In a Law Firm Leaders survey conducted by the Association of Corporate Counsel and The American Lawyer, one of the more interesting findings was that 93% of law firms reported being willing to discuss flat or other alternative fee arrangements in 2010. However, in responding to the same survey question, only 61% of general counsel at companies with revenues of $1 billion or less and 69% at companies with revenues greater than $1 billion reported finding firms willing to entertain non-traditional billing arrangements.
Which makes it sound like there is not much meeting of the minds out there about where non-traditional billing is going. Clients aren’t perceiving firms to be as willing to discuss non-traditional billing as firms say they are.
Yet some of the other statistics reported from the survey shed additional light. The vast majority of legal work continues to be done on a billable-hour basis, with nearly half of respondents from corporations with annual revenues over $1 billion saying that their companies still base 95% or more of their legal spending on the billable hour. On the other hand, 91% of firms leaders said their firm used a flat fee for entire matters in 2010, up from 82% in 2009, and nearly 93% used a flat fee for some or all stages of matters last year, up from 78%.
So in spite of what looks like a disconnect between what clients perceive about firms and those firms’ actual interest in alternative billing, in fact clients are still relying on the billable hour as their major gauge of legal value. And law firms are, perhaps slowly but nonetheless, ratcheting up their offerings of fixed fee services. Maybe the two will eventually meet in a common perception.
This mismatch of perception and reality harkens back to a similar one reported a few years ago about the difference between what GCs expect from their outside counsel in terms of opportunities for giving feedback and what law firms do to provide that feedback. Over 80% of GCs said they expected to be asked by their counsel about their satisfaction with the legal services performed, while only 20% of law firms said they routinely solicited comments from their clients.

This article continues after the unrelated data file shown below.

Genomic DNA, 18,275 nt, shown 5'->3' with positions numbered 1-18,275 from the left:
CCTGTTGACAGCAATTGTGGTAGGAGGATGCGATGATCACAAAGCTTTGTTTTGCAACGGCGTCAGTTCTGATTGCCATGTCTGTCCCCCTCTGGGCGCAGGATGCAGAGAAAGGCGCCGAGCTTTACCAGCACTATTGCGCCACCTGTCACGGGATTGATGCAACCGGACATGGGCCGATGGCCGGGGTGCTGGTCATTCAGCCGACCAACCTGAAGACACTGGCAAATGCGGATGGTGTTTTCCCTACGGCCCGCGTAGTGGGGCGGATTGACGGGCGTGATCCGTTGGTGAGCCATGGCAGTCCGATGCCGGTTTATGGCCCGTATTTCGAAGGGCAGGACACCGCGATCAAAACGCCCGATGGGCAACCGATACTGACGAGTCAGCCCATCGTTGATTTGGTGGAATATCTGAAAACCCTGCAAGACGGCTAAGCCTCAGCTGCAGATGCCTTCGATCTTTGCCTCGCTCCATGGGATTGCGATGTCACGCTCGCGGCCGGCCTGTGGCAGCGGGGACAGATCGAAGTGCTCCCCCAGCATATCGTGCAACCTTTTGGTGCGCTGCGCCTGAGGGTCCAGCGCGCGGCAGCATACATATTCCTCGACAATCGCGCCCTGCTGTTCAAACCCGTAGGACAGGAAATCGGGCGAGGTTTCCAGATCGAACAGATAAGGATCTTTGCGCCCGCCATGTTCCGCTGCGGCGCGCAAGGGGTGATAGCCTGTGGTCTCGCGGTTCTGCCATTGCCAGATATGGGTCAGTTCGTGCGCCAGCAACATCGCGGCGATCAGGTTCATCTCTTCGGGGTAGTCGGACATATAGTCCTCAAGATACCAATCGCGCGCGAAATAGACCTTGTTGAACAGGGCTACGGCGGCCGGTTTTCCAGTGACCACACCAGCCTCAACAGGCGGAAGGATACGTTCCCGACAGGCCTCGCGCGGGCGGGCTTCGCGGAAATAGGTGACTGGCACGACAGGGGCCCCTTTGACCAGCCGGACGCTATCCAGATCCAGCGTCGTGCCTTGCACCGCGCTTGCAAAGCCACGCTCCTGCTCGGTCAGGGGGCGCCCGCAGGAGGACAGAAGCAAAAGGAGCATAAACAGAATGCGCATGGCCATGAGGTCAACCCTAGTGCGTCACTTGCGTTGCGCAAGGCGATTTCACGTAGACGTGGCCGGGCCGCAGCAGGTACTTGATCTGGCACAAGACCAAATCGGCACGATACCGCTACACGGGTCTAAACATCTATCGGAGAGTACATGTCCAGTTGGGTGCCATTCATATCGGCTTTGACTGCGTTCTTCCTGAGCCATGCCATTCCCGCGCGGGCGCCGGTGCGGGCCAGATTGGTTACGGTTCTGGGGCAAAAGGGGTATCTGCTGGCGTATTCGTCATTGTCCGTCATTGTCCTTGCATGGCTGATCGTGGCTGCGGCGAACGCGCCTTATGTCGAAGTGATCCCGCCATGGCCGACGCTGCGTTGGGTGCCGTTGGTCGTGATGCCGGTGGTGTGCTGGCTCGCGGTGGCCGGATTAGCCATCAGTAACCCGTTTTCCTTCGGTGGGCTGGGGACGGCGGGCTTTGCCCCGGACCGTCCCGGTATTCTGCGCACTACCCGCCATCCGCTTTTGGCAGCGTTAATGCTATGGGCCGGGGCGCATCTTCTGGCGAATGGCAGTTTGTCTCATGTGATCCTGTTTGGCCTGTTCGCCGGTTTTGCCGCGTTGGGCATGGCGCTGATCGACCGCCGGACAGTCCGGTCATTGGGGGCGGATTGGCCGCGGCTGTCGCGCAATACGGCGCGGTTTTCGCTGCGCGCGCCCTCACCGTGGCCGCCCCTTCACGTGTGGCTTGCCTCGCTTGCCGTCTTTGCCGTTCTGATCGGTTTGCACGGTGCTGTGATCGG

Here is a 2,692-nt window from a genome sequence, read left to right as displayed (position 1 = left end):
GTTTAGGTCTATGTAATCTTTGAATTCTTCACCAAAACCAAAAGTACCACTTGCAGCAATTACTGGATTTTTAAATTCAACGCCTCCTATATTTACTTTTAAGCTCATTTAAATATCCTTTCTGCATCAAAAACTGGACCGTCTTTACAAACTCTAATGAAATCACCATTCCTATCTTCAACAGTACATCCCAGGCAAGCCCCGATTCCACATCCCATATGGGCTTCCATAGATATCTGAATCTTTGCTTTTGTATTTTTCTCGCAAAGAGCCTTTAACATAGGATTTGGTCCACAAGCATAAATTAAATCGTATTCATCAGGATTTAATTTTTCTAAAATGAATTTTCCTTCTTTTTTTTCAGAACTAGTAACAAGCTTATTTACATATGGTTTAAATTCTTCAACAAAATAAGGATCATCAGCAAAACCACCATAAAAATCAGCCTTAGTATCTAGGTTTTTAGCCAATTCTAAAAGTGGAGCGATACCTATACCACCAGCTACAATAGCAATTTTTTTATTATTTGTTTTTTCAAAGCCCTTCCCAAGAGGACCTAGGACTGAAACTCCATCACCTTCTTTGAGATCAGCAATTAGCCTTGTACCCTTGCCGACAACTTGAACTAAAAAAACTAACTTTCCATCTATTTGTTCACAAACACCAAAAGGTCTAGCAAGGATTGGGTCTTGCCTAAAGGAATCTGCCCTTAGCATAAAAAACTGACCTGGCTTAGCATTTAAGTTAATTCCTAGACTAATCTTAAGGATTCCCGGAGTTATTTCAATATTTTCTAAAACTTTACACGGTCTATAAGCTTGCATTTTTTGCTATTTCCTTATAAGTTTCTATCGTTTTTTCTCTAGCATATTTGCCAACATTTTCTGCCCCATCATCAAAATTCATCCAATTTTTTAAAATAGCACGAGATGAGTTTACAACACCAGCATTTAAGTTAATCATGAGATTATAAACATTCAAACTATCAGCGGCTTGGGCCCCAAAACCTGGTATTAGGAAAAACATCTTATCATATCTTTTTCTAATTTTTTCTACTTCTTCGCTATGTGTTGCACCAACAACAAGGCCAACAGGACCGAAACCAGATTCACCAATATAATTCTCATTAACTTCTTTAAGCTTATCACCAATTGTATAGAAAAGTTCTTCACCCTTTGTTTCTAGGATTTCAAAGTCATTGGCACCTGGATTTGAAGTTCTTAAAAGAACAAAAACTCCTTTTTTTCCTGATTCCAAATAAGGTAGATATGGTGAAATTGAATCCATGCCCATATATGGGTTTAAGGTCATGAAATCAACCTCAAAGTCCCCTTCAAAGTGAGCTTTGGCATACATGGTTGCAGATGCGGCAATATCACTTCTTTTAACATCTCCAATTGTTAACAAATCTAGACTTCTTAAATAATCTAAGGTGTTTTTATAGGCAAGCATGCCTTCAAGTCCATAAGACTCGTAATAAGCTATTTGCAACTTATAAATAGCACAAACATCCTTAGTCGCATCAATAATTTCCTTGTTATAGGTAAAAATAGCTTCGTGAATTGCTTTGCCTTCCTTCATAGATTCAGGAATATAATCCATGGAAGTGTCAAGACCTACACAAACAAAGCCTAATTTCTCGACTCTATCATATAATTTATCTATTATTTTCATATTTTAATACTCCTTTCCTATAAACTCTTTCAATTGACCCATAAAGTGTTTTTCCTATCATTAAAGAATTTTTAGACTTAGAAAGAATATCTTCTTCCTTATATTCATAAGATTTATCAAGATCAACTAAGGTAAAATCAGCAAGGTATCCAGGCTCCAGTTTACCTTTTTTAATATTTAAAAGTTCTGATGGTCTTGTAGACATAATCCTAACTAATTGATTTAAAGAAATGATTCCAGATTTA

That disconnect resulted in a number of responsive firms setting up internal departments or hiring consultants to send out client surveys or contact clients personally for their feedback. Those firms that instituted those programs, Reed Smith among them, extracted valuable information that they wouldn’t have gotten otherwise–information that helped them provide higher quality service for existing clients and expand their reach into servicing other client needs.
Marti Candiello, now founder of ClientBridge, was Reed Smith’s Director of General Counsel Relations and now offers her interview and feedback services to any firm willing to align perception with reality. Comments from her advisees make the value of the exercise clear. "Clients said things to you that they have not said to us, even though we try to get them to be completely frank with us…about any shortcomings in our performance. They also mentioned opportunities that go beyond what we had heard about from them. It shows the value of the exercise.”
Here’s to the convergence of perception and reality!